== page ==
Seismic Zones and Risk

What’s the Risk your property could experience an Earthquake?

All land has been assigned a hazard rating through the USGS, known as Seismic Design Categories from low to high risk.  The map below shows areas throughout the United States.

Seismic codes or earthquake codes are building codes designed to protect property and life in buildings in case of earthquakes.

Seismic codes were created and developed as a response to major earthquakes which have caused devastation in highly populated regions. Often these are revised based on knowledge gained from recent earthquakes and research findings, and as such they are constantly evolving. There are many seismic codes used worldwide. Most codes at their root share common fundamental approaches regarding how to design buildings for earthquake effects, but will differ in their technical requirements and will have language addressing local geologic conditions, common construction types, historic issues, etc.

Seismic zone map
The following is from the EARTHQUAKE-RESISTANT DESIGN CONCEPTS publication from the National Earthquake Hazards Reduction Program

DESIGN REQUIREMENTS - 5.1 Seismic Design Categories

The NEHRP Recommended Seismic Provisions recognizes that, independent of the quality of their design and construction, not all buildings pose the same seismic risk.  Factors that affect a structure’s seismic risk include:
•The intensity of ground shaking and other earthquake effects the structure is likely to experience and
•The structure’s use including consideration of the number of people who would be affected by the structure’s failure and the need to use the structure for its intended purpose after an earthquake.

The Provisions uses the Seismic Design Category (SDC) concept to categorize structures according to the seismic risk they could pose.  There are six SDCs ranging from A to F with structures posing minimal seismic risk assigned to SDC A and structures posing the highest seismic risk assigned to SDC F.  As a structure’s potential seismic risk as represented by the Seismic Design Category increases, the Provisions requires progressively more rigorous seismic design and construction as a means of attempting to ensure that all buildings provide an acceptable risk to the public.  Thus, as the SDC for a structure increases, so do the strength and detailing requirements and the cost of providing seismic resistance.  Table 2 summarizes the potential seismic risk associated with buildings in the various Seismic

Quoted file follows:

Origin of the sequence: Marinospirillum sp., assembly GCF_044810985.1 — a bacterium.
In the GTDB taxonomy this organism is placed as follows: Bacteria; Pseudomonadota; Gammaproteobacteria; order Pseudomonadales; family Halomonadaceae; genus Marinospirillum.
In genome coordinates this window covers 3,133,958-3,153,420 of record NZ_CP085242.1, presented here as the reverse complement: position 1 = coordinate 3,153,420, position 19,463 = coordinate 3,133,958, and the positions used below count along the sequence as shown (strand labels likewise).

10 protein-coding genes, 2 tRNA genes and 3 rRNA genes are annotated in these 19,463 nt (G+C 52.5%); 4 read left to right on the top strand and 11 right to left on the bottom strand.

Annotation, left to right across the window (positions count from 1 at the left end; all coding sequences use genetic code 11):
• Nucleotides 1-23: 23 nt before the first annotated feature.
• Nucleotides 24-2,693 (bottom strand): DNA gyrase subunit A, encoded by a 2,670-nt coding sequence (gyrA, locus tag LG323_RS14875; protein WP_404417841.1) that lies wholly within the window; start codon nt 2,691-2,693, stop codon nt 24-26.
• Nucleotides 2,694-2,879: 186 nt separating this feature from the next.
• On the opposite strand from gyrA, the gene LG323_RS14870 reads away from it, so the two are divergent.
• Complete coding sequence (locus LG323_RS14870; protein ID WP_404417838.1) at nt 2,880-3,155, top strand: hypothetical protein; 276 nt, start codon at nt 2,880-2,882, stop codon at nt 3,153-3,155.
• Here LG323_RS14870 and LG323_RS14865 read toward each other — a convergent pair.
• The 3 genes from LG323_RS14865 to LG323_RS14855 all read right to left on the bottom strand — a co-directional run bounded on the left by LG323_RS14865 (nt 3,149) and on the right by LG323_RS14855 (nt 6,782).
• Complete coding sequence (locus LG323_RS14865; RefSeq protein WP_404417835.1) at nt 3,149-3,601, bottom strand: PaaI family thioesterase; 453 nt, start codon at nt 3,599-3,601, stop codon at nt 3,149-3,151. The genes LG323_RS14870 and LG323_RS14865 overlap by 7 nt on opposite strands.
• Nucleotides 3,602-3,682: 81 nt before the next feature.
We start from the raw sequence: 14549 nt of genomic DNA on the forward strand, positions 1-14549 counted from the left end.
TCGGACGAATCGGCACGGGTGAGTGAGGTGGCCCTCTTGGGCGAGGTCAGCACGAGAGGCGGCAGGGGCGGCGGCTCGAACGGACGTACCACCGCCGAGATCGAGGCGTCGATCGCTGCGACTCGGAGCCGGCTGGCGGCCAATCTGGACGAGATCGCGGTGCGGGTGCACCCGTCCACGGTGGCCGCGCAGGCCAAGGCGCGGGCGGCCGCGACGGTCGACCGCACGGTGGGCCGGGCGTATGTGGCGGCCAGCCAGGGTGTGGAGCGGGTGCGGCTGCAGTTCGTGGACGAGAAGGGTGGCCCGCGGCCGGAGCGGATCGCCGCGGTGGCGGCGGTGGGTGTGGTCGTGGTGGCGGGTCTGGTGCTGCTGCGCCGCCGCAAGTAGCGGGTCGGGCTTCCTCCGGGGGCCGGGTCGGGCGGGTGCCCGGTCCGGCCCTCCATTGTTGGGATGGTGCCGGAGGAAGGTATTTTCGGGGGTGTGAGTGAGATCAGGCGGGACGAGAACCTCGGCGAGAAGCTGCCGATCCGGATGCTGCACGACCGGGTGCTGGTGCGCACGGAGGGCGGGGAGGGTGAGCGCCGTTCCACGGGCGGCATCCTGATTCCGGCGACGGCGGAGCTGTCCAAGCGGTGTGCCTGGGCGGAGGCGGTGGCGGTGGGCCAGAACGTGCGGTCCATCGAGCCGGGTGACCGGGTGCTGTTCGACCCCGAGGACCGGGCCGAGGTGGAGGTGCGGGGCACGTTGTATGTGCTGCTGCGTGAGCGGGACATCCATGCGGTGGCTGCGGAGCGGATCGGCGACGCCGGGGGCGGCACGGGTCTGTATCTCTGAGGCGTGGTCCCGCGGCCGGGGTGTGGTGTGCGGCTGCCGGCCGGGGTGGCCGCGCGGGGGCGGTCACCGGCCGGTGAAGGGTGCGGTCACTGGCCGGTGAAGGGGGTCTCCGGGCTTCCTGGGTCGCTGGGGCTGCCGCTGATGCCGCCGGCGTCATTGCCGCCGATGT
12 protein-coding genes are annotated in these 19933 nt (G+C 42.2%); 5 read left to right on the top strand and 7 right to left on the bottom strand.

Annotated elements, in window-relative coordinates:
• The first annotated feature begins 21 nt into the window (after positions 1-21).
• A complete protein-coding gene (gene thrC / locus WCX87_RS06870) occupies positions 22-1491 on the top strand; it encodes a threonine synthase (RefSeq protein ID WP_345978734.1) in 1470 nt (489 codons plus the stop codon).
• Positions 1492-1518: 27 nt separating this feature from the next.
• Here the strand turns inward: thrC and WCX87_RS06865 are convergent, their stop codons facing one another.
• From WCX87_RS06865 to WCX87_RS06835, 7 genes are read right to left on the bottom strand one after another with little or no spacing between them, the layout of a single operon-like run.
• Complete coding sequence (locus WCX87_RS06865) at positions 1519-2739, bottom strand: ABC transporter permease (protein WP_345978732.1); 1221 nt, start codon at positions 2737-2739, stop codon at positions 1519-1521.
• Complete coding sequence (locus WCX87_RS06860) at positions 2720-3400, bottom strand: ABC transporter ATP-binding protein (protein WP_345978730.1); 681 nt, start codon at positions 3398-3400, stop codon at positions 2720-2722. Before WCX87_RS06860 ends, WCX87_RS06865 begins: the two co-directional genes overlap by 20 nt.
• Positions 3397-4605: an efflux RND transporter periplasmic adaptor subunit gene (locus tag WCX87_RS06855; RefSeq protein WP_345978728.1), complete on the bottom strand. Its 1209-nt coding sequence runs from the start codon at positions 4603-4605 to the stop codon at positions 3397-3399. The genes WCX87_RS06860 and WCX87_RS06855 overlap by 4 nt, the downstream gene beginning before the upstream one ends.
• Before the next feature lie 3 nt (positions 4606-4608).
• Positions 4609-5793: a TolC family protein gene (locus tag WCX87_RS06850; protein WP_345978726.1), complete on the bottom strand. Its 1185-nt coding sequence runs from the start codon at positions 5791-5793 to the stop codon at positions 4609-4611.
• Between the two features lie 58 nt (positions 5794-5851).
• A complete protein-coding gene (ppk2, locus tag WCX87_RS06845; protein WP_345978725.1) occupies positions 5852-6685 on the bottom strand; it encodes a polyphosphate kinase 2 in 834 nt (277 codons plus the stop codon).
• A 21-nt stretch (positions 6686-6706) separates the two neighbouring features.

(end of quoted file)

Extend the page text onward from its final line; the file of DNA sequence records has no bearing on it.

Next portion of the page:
Design Categories and the primary protective measures required for structures in each of the categories.  As noted in Table 2, structures are assigned to a Seismic Design Category based on the severity of ground shaking and other earthquake effects the structure may experience and the nature of the structure’s occupancy and use.  The nature of the structure’s occupancy and use used in determining a Seismic Design Category is broken into four categories of occupancy as summarized in Table 3.  Read more

RIDGURAK offers complete seismic services with most quotes. Rack structure quotes will match the appropreiate hazard area or seismic zone for the installation. Additionally, The Pelligrino Seismic Base Isolation System was designed to migitage the seismic energy of an earthquake on a rack structure. The Isolator shown here moves or travels under the rack's upright during a seismic event.

Other Resources

FEMA Earthquakes

USGS Seismic Hazard Maps view

Earthquake Events - see the latest events happening around the world

Recent World Seismic Activity Map

Do you need Rack now?

Find a location near you.

Our Gallery Showcase:

See our installations

How to buy

Stocking Locations

Distributors have Ridg-U-Rak products in stock.

Find a Dealer

Ridg-U-Rak has dealers all over North America

Contact Sales

Contact our Regional Sales Managers or National Sales Office.

Request a Quote

Send us your specs and we'll help you build it.